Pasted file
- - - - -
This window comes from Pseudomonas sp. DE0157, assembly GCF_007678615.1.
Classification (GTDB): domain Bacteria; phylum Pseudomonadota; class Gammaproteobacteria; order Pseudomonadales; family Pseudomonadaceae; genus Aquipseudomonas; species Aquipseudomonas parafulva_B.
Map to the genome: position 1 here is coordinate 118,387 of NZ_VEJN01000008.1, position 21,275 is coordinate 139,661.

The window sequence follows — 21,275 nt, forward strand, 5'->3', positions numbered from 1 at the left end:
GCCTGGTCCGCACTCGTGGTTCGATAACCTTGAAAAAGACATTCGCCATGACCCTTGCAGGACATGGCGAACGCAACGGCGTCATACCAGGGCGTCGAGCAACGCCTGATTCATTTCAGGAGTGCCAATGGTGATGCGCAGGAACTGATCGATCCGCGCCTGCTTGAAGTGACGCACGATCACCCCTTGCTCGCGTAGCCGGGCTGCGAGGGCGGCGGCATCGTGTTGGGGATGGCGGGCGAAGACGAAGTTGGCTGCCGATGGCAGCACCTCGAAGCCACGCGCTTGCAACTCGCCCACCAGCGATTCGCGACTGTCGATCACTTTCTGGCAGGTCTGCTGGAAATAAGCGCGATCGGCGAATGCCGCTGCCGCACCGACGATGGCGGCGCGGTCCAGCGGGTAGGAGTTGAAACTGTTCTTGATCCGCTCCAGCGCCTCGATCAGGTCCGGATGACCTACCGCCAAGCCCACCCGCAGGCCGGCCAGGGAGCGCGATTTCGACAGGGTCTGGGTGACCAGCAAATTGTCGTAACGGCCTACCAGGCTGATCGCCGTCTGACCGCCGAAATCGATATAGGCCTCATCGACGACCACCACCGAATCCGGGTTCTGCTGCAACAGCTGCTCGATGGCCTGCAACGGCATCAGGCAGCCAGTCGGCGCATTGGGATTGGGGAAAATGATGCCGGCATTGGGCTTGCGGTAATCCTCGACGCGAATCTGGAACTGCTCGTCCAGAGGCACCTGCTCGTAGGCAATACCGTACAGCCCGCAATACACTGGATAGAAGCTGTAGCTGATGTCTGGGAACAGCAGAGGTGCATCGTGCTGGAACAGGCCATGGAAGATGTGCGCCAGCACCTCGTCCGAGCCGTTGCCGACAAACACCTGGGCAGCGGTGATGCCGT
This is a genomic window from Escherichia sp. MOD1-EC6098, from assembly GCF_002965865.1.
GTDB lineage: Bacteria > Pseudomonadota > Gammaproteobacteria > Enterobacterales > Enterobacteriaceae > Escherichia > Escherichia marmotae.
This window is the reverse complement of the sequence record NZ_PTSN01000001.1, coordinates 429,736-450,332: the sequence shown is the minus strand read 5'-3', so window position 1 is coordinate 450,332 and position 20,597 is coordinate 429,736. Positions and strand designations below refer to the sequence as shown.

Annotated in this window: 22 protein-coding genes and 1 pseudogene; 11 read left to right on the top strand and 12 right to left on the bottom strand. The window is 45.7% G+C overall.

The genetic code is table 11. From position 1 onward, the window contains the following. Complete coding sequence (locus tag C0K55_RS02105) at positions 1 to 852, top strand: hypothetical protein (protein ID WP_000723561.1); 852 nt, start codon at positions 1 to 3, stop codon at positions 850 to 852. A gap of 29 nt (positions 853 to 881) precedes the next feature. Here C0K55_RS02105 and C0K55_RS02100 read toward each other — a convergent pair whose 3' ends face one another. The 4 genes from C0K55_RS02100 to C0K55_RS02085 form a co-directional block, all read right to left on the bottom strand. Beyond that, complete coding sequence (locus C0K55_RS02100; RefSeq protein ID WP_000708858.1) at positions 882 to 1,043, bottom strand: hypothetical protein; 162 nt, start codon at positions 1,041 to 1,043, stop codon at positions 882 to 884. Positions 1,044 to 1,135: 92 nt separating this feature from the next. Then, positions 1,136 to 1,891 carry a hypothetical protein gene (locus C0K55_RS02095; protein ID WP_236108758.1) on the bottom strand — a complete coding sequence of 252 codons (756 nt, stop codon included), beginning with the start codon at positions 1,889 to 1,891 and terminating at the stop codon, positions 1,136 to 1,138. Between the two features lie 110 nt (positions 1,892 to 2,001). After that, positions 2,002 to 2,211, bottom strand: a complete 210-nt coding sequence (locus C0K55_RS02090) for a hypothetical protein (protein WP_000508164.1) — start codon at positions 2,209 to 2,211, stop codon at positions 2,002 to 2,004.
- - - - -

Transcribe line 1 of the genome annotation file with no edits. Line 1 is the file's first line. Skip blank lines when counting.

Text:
This window comes from Pseudomonas sp. DE0157, assembly GCF_007678615.1.